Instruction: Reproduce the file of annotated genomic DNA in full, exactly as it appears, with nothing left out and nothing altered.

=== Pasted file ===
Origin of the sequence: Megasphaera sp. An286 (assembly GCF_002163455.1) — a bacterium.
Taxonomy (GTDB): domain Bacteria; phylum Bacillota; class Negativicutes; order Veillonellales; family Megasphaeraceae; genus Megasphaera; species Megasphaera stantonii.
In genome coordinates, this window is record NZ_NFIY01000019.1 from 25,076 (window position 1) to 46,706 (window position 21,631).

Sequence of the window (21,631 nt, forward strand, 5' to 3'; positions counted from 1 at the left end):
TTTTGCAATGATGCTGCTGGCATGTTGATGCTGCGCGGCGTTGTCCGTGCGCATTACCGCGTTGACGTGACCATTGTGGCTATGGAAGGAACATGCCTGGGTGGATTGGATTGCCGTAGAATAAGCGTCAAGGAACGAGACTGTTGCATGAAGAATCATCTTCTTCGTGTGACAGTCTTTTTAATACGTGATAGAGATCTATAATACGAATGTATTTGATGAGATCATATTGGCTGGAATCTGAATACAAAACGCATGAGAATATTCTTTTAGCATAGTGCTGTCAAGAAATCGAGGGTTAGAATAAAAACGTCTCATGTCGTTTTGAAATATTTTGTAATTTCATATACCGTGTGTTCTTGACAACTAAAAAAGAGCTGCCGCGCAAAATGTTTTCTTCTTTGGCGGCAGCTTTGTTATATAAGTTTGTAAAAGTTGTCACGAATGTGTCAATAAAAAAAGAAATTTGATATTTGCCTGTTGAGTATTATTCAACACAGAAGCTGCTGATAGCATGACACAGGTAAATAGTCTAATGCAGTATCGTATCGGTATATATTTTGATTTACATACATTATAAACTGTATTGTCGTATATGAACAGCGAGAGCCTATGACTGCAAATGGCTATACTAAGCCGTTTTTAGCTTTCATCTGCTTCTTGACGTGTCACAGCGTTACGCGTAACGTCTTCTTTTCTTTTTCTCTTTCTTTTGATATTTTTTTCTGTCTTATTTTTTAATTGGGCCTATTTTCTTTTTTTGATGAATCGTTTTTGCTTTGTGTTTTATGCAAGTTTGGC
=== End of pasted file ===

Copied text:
Origin of the sequence: Megasphaera sp. An286 (assembly GCF_002163455.1) — a bacterium.
Taxonomy (GTDB): domain Bacteria; phylum Bacillota; class Negativicutes; order Veillonellales; family Megasphaeraceae; genus Megasphaera; species Megasphaera stantonii.
In genome coordinates, this window is record NZ_NFIY01000019.1 from 25,076 (window position 1) to 46,706 (window position 21,631).

Sequence of the window (21,631 nt, forward strand, 5' to 3'; positions counted from 1 at the left end):
TTTTGCAATGATGCTGCTGGCATGTTGATGCTGCGCGGCGTTGTCCGTGCGCATTACCGCGTTGACGTGACCATTGTGGCTATGGAAGGAACATGCCTGGGTGGATTGGATTGCCGTAGAATAAGCGTCAAGGAACGAGACTGTTGCATGAAGAATCATCTTCTTCGTGTGACAGTCTTTTTAATACGTGATAGAGATCTATAATACGAATGTATTTGATGAGATCATATTGGCTGGAATCTGAATACAAAACGCATGAGAATATTCTTTTAGCATAGTGCTGTCAAGAAATCGAGGGTTAGAATAAAAACGTCTCATGTCGTTTTGAAATATTTTGTAATTTCATATACCGTGTGTTCTTGACAACTAAAAAAGAGCTGCCGCGCAAAATGTTTTCTTCTTTGGCGGCAGCTTTGTTATATAAGTTTGTAAAAGTTGTCACGAATGTGTCAATAAAAAAAGAAATTTGATATTTGCCTGTTGAGTATTATTCAACACAGAAGCTGCTGATAGCATGACACAGGTAAATAGTCTAATGCAGTATCGTATCGGTATATATTTTGATTTACATACATTATAAACTGTATTGTCGTATATGAACAGCGAGAGCCTATGACTGCAAATGGCTATACTAAGCCGTTTTTAGCTTTCATCTGCTTCTTGACGTGTCACAGCGTTACGCGTAACGTCTTCTTTTCTTTTTCTCTTTCTTTTGATATTTTTTTCTGTCTTATTTTTTAATTGGGCCTATTTTCTTTTTTTGATGAATCGTTTTTGCTTTGTGTTTTATGCAAGTTTGGC